By Albert Makendenge
Among the major producers of barley in the world are the European Union, Russia, Canada, Ukraine, Australia, Turkey and several other European and American countries. It is the fourth largest grain crop globally, after wheat, rice and corn. Reason being that it is largely and commonly used in breads, soups, stews and health products, though it is primarily grown as animal fodder and as a source of malt for alcoholic beverages, especially beer.
Though Zimbabwe barley production fluctuated substantially in recent years, it’s production has steadily increased from 2001 to 2020 time period. In 2020 there was at least 55 thousand tonnes produced in Zimabwe. This is only a drop in the ocean compared to the gigantic volumes of the aforementioned major world producers such as Russia and Canada producing 19 million metric tonnes and 10 million metric tonnes respectively in 2019/2020. These statistics show that, even by the most relaxed comparison, Zimbabwe and other African countries have very wide gap to bridge if they were ever to catch up with these leading producers.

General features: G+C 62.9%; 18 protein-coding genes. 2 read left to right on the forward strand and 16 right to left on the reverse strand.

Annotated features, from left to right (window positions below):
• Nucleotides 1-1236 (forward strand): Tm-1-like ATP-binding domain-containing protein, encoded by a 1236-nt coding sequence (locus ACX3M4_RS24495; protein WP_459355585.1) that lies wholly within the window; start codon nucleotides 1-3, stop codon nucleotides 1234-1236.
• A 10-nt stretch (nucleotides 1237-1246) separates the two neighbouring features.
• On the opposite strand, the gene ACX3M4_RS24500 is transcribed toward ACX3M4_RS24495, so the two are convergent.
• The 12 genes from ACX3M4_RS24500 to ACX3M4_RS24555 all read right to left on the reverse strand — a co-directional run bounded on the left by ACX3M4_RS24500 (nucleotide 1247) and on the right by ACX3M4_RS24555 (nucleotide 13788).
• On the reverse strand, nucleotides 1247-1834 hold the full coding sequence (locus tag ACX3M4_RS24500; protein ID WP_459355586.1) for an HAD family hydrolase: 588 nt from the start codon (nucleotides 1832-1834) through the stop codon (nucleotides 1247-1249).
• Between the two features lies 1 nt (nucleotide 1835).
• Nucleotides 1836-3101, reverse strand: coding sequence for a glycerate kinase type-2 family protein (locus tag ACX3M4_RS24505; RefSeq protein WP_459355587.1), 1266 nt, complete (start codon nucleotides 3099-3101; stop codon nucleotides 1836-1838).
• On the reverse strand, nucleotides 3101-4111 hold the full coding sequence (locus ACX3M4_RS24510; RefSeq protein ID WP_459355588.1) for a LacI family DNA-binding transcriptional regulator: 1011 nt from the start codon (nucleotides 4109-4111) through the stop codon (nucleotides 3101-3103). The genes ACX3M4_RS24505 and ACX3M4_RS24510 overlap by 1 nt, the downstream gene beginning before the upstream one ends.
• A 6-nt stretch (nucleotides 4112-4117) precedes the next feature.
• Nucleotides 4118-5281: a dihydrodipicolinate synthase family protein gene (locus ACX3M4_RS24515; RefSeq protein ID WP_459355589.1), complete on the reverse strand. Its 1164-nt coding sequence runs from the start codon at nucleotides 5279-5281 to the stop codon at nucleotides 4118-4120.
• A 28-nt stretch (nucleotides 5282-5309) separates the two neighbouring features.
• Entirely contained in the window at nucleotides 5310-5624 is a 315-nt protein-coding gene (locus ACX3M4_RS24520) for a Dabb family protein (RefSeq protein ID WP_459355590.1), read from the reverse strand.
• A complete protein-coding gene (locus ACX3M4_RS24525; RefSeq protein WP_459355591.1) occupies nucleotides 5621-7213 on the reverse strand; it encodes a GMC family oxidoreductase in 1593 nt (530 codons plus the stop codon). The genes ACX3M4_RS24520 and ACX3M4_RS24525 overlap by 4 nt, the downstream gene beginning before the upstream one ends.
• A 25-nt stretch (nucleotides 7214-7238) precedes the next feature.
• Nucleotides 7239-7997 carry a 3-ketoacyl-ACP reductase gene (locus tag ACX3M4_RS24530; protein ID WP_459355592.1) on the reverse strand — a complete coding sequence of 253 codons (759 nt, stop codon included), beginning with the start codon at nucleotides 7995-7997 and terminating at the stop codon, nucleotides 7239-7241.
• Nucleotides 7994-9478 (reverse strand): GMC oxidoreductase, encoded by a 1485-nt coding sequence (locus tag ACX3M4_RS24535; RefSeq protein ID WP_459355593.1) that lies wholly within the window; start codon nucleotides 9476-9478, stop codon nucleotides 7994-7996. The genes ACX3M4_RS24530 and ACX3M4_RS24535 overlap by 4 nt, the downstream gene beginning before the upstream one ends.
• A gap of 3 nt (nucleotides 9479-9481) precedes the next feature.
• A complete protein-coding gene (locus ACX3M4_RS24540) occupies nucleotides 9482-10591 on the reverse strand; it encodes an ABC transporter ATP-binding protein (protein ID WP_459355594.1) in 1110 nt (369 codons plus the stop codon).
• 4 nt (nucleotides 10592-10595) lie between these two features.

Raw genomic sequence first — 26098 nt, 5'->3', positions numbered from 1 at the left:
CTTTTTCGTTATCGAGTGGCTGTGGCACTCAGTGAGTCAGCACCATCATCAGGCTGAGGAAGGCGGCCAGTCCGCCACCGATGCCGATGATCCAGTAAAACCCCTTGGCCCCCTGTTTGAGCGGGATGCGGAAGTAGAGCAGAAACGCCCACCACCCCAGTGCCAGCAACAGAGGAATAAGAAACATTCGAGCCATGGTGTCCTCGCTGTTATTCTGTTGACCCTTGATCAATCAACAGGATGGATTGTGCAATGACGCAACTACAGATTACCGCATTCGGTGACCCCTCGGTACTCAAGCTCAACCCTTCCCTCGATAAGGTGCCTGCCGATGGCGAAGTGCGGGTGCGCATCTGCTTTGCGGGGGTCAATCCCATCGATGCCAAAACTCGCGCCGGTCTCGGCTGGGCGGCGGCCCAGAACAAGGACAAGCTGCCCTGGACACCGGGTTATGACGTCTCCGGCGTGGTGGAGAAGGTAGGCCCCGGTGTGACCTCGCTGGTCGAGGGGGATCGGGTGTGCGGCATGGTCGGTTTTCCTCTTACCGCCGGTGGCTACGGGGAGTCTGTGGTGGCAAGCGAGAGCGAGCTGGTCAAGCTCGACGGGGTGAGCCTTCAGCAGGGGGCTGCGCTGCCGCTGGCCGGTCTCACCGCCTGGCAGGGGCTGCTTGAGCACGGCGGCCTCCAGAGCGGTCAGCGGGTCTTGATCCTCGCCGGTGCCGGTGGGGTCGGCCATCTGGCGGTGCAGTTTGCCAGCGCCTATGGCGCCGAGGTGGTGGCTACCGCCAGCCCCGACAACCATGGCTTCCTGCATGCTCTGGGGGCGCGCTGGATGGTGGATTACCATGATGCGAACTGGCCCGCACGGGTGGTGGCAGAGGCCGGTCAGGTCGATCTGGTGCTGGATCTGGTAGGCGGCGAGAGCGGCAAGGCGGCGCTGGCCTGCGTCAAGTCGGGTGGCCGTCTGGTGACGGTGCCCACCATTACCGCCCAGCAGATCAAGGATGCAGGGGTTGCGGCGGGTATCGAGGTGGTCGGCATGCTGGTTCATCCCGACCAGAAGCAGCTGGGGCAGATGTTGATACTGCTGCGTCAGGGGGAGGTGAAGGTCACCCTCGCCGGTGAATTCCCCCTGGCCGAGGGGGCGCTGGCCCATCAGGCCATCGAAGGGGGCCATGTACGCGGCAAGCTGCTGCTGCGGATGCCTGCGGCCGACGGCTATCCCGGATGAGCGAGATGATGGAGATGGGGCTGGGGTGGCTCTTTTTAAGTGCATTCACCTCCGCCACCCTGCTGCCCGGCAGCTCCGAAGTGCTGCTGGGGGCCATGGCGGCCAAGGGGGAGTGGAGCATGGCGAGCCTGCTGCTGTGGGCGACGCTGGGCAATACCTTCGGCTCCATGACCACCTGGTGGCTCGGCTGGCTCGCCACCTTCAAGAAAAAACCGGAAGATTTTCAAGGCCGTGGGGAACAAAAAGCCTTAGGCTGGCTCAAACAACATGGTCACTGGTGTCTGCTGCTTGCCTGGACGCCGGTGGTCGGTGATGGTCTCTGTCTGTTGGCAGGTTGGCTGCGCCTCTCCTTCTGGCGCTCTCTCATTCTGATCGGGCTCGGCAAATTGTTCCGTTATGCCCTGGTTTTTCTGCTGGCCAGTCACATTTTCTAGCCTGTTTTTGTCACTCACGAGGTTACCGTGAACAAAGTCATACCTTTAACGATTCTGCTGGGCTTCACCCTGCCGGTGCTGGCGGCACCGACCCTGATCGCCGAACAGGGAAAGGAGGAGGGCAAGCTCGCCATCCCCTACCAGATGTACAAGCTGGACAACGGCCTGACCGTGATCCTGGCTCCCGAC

Given that the crop is adaptable to a greater range of climatic and environmental conditions than any other cereal, with varieties suited to temperate, subarctic or subtropical areas. Although it does best in growing seasons of at least 90 days, it is able to grow and ripen in a shorter time than any other cereal. All of this said, it should be relatively easy to try and boost the production of this crop in the country of Zimbabwe.